As a small-business owner, it may feel like you and your business are one and the same. And in many ways, you are. But there should be a clear distinction between your business and personal finances — no matter what size your business.
Why should I separate my business and personal finances?
From a business perspective, having separate financials means that you’ll get a clearer picture of whether or not your business is profitable. From a tax perspective, your dealings with the Internal Revenue Service will be much more straightforward. Your personal expenses are not deductible, so having them co-mingled with your business expenses will make it all the more difficult to compile your tax return. Your business is also more likely to be audited or to be considered a “hobby” (for which the IRS is quick to deny deductions and losses) if you are mixing business and personal funds.
Should I pay myself?
Yes! It’s essential to understand that the owner’s salary must be built into the business budget or projections. Determine how much money you need to earn from your business, and include that amount as one of your fixed expenses. “Breaking even” must include paying yourself — or your business won’t be sustainable.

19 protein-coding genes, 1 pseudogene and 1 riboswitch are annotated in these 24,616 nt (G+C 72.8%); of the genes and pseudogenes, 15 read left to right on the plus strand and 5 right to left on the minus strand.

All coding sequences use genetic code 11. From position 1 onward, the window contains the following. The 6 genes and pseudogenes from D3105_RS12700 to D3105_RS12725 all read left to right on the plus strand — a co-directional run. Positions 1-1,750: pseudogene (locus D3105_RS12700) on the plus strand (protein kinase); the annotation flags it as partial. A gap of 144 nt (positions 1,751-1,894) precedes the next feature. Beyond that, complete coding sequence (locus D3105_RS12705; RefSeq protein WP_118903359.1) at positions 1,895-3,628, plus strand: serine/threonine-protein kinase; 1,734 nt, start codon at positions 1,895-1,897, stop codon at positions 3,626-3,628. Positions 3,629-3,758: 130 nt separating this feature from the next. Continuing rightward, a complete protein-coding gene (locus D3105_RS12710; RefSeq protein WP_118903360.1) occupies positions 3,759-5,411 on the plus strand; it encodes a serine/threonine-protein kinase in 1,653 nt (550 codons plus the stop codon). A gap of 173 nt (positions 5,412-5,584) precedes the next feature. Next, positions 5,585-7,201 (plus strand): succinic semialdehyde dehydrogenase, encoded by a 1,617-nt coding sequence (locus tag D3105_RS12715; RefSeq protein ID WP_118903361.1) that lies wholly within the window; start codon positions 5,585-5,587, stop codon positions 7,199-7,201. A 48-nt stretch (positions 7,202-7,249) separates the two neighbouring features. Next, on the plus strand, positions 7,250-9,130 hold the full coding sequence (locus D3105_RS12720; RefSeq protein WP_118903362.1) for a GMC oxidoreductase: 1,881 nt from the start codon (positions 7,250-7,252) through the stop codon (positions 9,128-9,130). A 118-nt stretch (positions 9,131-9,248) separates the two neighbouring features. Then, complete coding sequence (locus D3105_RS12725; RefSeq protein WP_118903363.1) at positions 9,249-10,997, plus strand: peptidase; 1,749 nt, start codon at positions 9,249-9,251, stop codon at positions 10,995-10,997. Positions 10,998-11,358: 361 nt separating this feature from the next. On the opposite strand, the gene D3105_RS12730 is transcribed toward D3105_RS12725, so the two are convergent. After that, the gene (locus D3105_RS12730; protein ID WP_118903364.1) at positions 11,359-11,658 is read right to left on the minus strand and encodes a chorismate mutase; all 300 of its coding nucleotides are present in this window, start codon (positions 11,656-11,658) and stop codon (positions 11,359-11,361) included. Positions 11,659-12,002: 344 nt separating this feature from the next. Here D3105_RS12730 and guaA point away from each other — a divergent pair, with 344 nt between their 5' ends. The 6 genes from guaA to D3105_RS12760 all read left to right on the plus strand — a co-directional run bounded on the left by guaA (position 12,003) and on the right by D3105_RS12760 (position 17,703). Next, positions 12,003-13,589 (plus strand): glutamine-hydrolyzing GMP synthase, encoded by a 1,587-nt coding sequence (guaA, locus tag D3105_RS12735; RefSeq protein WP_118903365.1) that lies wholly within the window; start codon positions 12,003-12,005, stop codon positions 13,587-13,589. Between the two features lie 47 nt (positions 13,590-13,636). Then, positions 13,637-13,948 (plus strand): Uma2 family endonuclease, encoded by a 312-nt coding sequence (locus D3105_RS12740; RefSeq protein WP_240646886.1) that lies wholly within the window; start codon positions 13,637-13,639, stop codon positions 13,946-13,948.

How do I pay myself?
This depends on your legal structure. If you’re a sole proprietor, you will do an owner’s draw. If you have an S Corporation, you’ll get a payroll check. And if you have an Limited Liability Corporation, the way you pay yourself depends on whether you’re being taxed as a sole proprietor or an S-Corp. Confused? Your accountant can advise you on what’s best for your business.
Candy Williams is a business developer at Mountain BizWorks, and a certified QuickBooks Pro Advisor with more than 20 years of bookkeeping experience. To learn more about managing your business finances, register for her Tuesday, Oct. 16, class — “Financial Tools for Your Business Using QuickBooks” — by contacting Victor at 253-2834, ext. 23, or firstname.lastname@example.org.
Mountain BizWorks supports small businesses in Western North Carolina through lending, consulting and training. For more information, visit mountainbizworks.org.